The Supreme Court of the United States (SCOTUS) should be handing down some big decisions the next couple of months that we’ve been hearing about since last fall. The Court’s pace of decisions has been much slower this term than usual, SCOTUSblog notes. I don’t know why that is, but I do know that a massive dump of opinions is coming between now and the end of June.

Here are some of the big cases to be watching:

The Law and Race

One of the first cases the Court heard this term was Merrill v. Milligan, which came straight out of Alabama and was argued by my friend Eddie LaCour. In this case, the ACLU challenged Alabama’s congressional district map after we made some minor adjustments following the 2020 census. A three-judge panel ordered Alabama to redraw its lines to create a second majority-black district. LaCour immediately asked SCOTUS to step in and stay the mandate, and his advocacy was successful. The Court then heard oral argument on the merits this fall.

In my opinion, this case is about whether lawmakers must make race the chief factor in how it creates congressional districts. Isn’t looking at race above all else the kind of thing that got us in trouble in the first place?

Related to that is Students for Fair Admissions, Inc. v. Harvard College. In this case, Harvard is being sued for discriminating against Asian Americans in its admissions process. The Supreme Court held in Grutter v. Bollinger (2003) that some forms of racial discrimination in admissions are okay, as they make up for past discrimination. In this case, the Court is considering overruling Grutter.

In his famous Plessy v. Ferguson (1896) dissent, Justice Harlan wrote, “Our Constitution is color-blind, and neither knows nor tolerates classes among citizens.” Today, the American left has more in common with the Plessy majority than it does with Justice Harlan. After we made so much progress in eliminating racism from our legal system, the left wants to bring it back in a different form. We will see whether SCOTUS lets that happen.

Religious Freedom

Two incredibly important religious-freedom cases are also before the Court: 303 Creative, LLC v. Elenis, and Groff v. DeJoy. In 303 Creative, a Christian creative professional named Lorie Smith of Colorado does not wish to use her artistic talents to promote same-sex weddings. The question is whether the Free Speech Clause of the First Amendment protects her right not to speak on this issue. At oral argument, the liberal bloc of the Court lost its mind when it tried to make this about “discrimination.” But Justice Barrett stole the oxygen from the room by pointing out that Smith wouldn’t promote an opposite-sex wedding if the couple had been divorced in a way contrary to Scripture and then sought to remarry. This means, without a doubt, that the objection is to the particular message, not to LGBT people.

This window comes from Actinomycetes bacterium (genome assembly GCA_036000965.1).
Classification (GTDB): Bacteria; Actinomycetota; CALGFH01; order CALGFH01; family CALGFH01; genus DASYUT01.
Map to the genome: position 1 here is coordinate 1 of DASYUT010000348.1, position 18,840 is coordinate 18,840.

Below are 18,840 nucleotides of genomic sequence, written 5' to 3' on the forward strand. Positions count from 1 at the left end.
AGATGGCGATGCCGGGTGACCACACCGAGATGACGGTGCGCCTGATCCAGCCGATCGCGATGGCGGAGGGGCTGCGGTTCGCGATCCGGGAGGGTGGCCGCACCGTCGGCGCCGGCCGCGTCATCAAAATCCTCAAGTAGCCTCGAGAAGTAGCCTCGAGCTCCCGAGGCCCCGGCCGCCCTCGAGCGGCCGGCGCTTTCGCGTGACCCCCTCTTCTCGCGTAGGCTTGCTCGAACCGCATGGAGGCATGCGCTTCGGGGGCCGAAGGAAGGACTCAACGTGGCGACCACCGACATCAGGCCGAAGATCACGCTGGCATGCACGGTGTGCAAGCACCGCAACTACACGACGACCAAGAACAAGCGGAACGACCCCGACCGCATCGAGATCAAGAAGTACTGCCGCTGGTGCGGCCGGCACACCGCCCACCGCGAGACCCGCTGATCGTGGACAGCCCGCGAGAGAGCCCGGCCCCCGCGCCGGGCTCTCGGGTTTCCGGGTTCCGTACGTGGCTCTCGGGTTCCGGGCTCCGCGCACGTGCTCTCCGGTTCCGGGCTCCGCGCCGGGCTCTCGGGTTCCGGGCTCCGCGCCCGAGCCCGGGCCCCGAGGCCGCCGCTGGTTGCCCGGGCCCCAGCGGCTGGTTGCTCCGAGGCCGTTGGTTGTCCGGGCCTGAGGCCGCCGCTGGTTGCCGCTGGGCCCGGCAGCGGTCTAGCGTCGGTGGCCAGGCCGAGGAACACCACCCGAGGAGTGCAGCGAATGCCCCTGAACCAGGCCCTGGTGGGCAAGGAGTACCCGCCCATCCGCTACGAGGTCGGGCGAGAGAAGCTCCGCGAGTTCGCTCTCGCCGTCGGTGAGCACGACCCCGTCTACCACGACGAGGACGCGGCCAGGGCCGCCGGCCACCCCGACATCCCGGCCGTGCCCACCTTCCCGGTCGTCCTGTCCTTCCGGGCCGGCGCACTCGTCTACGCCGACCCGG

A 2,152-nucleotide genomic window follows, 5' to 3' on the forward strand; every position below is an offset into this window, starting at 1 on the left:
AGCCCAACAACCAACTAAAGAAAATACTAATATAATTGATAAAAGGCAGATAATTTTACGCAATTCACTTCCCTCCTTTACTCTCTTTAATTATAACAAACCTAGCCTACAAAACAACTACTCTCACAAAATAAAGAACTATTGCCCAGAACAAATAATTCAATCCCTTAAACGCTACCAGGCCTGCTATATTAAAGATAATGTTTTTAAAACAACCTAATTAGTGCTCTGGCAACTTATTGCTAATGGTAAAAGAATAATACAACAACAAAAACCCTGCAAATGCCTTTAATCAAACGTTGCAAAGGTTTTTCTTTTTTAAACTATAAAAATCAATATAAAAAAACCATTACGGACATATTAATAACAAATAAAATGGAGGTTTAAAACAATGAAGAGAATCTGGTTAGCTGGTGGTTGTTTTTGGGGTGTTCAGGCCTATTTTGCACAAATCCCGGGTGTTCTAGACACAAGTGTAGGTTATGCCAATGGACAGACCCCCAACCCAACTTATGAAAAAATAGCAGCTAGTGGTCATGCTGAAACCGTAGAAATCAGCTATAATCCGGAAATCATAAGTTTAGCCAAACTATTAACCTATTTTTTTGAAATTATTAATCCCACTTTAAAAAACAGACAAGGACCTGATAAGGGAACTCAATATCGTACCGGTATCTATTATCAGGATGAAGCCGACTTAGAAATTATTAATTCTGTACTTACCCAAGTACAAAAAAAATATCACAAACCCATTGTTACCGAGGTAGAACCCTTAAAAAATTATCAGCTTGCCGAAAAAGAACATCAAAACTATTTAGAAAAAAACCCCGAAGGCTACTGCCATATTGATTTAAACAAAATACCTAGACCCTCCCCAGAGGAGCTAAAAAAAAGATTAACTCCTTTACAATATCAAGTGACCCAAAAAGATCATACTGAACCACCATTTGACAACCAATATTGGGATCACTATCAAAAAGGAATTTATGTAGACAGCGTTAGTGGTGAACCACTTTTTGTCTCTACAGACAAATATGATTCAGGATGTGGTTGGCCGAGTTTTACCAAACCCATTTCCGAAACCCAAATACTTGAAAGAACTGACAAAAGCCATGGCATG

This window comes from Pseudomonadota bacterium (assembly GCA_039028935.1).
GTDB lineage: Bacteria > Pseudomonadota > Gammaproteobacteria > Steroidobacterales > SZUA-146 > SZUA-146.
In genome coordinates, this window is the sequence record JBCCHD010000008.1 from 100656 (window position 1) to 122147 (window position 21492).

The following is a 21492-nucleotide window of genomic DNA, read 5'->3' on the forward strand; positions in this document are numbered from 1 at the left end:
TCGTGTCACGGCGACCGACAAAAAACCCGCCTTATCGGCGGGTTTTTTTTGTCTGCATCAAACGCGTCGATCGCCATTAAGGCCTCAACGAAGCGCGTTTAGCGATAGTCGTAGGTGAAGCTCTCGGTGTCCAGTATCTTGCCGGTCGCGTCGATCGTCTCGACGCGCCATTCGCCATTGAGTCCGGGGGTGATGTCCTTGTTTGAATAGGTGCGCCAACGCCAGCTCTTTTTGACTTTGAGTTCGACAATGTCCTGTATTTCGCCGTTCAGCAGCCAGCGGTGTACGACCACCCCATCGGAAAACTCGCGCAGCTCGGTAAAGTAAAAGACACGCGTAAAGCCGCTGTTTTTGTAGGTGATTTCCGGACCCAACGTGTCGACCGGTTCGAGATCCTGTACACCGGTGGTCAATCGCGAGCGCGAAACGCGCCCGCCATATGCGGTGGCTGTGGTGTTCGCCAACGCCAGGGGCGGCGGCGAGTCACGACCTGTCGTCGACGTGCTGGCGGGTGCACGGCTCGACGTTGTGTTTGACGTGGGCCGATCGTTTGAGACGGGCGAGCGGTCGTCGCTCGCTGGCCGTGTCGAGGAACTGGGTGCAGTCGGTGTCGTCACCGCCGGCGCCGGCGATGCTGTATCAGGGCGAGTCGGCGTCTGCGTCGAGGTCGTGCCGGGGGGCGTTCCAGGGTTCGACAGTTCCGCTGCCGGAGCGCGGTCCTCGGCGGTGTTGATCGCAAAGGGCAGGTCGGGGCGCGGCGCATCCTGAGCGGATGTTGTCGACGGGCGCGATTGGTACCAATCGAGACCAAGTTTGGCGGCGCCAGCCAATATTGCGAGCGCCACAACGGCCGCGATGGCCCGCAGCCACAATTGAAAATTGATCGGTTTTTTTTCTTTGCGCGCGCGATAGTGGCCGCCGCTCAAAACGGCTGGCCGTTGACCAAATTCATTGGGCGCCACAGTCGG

Justice Alito also turned the left’s argument on its head when he pointed out that if Colorado won, a black Santa would be forced to take pictures with a white child dressed in a KKK outfit. So in other words, the left favors free speech for some but not for others. Who would have guessed?

I wrote about Groff extensively a few weeks ago. In short, this could make huge gains for religious freedom in the workplace.

Student Loan Forgiveness

In Biden v. Nebraska and Department of Education v. Brown, the Court is considering the legality of Biden’s student-loan forgiveness plan. On the merits, anyone who can read English can see that the Biden administration is stretching its statutory authority to forgive student loans far beyond what it says. The biggest question in these cases is whether the challengers have standing to sue. But if they can get past that hurdle, then the Court should have no trouble concluding that Biden exceeded his authority.

Big Tech

Finally, in Gonzalez v. Google and Twitter v. Taamneh, the Court is considering the limitations of big tech’s legal immunity. Google involves the limitations of liability under Section 230, which is the law that generally provides immunity to internet platforms. Twitter asks whether a platform like Twitter can be liable for aiding and abetting terrorists who use the platform.

These cases have high potential to be game changers. Let’s be praying for our justices as we are commanded to do (I Timothy 2:1-2), asking God that they would impartially apply the law regardless of passion or prejudice.

Matt Clark is the President of the Alabama Center for Law and Liberty, a conservative nonprofit law firm that fights for limited government, free markets, and strong families in the courts. His column appears every Friday in 1819 News. The opinions expressed in this column are those of the author. The views and opinions expressed here are those of the author and do not necessarily reflect the policy or position of 1819 News. To comment, please send an email with your name and contact information to

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